Rendell is slick as oil - Shale Reporter : Tara Zrinski

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Rendell is slick as oil

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Posted: Monday, February 11, 2013 12:49 pm

Ft. Worth, Texas. 2010. The Environmental Protection Agency goes over the head of state regulators and agencies to issue an emergency order suspending the drilling operations of Range Resources based on reports that linked methane- and benzene-contaminated water directly to the industry giant. EPA administer Al Armendariz leads the charge.

Fast forward one year. The EPA rescinds the mandate and all litigation with no public explanation in March. Armendariz resigns in April.


Contrary to the common belief that the EPA did not have enough evidence, recent reports from The Associated Press show that the EPA had hard scientific evidence against Range but folded under the threat that Range would not cooperate with a national hydraulic fracturing study concerning methane migration.

A research geochemist with the Enhanced Oil Recovery Institute at the University of Wyoming at the time, Geoffrey Thyne, had directed an independent study analyzing 32 wells in Texas. Through isotopic analysis, Thyne claimed that methane migration could be traced back to the natural gas operations of Range Resource.

Thyne’s study was peer-reviewed by Robert Jackson, professor of Global Environmental Change at Duke University and coauthor of the “Duke Study.” Jackson confirmed that fracking operations by Range Resources were a “probable” source of methane migration.

The EPA ignored the study.

Reporting for Energy Wire, Mike Soraghan reported that more than 1,000 pages of emails in 2011 link the withdrawal of litigation against Range to former Gov. Ed Rendell’s actions on behalf of Range Resources. Acting as a liaison, Rendell “proposed certain terms” to then-EPA Administrator Lisa Jackson in March 2011, thereby precipitating the ever-increasing compliance of EPA officials to negotiate a settlement.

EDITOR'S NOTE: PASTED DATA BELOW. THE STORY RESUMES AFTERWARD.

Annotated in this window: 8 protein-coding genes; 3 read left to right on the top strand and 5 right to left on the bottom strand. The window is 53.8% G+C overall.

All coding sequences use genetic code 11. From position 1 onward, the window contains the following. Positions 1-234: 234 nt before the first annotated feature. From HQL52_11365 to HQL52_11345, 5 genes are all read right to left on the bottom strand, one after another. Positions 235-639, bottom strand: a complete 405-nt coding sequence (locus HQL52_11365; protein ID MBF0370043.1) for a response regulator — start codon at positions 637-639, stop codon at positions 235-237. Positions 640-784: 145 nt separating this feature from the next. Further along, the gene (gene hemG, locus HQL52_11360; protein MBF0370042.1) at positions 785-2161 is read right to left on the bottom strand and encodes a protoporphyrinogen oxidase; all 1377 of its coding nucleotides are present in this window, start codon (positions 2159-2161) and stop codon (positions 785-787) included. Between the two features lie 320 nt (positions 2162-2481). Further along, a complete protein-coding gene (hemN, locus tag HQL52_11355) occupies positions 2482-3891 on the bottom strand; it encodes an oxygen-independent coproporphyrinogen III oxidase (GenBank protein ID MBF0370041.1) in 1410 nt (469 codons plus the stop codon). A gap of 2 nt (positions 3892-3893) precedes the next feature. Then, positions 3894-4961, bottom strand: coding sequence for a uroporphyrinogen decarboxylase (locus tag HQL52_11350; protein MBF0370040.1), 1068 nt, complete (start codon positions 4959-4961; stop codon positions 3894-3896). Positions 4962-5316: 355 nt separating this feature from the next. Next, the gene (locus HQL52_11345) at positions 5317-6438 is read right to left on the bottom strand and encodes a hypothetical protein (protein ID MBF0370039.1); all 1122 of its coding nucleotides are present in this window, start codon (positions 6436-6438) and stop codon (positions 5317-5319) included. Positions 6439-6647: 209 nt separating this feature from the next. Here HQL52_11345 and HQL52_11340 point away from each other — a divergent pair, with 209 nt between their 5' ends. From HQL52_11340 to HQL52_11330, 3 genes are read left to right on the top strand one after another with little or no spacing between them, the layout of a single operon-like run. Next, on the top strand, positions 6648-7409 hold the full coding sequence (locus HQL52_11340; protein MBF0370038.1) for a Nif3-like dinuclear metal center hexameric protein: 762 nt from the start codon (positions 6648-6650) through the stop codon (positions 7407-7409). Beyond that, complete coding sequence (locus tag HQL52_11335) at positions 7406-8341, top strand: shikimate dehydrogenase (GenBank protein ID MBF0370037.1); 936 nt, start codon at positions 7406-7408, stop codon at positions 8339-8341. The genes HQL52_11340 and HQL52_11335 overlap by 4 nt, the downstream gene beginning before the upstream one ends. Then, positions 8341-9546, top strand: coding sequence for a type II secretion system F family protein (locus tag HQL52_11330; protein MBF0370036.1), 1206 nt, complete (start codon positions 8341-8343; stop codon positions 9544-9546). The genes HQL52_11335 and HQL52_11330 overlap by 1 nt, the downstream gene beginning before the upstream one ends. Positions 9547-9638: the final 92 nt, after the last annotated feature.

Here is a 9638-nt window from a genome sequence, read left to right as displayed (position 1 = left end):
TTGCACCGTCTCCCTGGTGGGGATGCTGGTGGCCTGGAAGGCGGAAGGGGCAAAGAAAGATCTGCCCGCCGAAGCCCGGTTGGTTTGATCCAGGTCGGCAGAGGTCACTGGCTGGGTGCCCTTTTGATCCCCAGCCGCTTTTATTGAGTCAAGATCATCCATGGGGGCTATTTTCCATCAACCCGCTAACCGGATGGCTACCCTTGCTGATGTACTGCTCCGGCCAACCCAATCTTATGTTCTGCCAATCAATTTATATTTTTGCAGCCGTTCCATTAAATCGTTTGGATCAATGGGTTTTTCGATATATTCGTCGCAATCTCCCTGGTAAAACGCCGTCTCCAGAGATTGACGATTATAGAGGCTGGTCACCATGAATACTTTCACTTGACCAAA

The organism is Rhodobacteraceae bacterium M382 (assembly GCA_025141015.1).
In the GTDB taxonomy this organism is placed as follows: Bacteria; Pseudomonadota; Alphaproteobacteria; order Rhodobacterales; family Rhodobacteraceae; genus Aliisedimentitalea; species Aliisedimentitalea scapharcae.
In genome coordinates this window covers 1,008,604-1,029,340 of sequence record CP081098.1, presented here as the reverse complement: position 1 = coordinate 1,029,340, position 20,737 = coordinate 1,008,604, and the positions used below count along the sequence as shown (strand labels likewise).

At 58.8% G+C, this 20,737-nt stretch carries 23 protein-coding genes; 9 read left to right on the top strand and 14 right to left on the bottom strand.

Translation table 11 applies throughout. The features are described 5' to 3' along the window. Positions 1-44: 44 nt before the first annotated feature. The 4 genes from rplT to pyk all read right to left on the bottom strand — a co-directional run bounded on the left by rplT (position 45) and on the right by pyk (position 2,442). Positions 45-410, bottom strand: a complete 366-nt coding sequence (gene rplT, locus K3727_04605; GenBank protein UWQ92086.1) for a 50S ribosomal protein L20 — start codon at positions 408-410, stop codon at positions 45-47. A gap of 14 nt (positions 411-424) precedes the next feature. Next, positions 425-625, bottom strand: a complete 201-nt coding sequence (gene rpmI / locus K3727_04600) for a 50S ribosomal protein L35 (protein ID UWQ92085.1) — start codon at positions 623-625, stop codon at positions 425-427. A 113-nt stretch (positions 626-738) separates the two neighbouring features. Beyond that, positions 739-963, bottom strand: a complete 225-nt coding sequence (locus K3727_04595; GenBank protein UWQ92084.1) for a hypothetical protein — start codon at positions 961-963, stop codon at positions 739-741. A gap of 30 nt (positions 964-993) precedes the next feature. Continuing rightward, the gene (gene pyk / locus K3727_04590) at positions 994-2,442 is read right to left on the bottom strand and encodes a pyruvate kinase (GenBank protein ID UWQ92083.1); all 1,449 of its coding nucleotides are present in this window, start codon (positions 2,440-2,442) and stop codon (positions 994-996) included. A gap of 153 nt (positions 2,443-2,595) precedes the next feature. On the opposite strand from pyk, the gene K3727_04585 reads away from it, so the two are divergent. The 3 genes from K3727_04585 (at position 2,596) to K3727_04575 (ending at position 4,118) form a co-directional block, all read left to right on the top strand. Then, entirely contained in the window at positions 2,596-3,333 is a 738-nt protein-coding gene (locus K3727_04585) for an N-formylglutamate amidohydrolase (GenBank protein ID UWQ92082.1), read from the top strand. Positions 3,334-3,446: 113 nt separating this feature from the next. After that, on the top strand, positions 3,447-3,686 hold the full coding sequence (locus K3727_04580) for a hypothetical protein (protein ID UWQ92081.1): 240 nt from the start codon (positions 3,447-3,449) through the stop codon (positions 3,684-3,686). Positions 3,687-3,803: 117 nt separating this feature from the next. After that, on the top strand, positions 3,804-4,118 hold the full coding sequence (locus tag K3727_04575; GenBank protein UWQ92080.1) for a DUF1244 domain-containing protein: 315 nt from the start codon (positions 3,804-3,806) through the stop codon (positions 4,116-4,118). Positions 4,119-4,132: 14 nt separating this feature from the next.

Rendell the Oil and Gas Lobbyist was not born in day, though.

During his 2006 gubernatorial campaign, he received $200,000 in campaign contributions from the oil and gas Industry, according to the National Institute of Money in State Politics.

It was not a big secret that Rendell was the “industry’s best ally,” but three of his former aides left while he was still governor to pursue careers as industry lobbyists.

Significant to how Rendell became a liaison to Range Resources was his former aide, Kenneth Scott Roy, who served as chief liaison between the governor’s office and the industry. Roy became the vice president of regulations and government Affairs for— you guessed it—Range Resources.

It wouldn’t be the first time that a former Pennsylvania governor found a cushy position in the oil and gas industry post-politics. Tom Ridge served as strategic adviser for the Marcellus Shale Coalition from 2010 to 2011, receiving $900,000 in compensation.

How much did Rendell get for intervening on behalf of Range?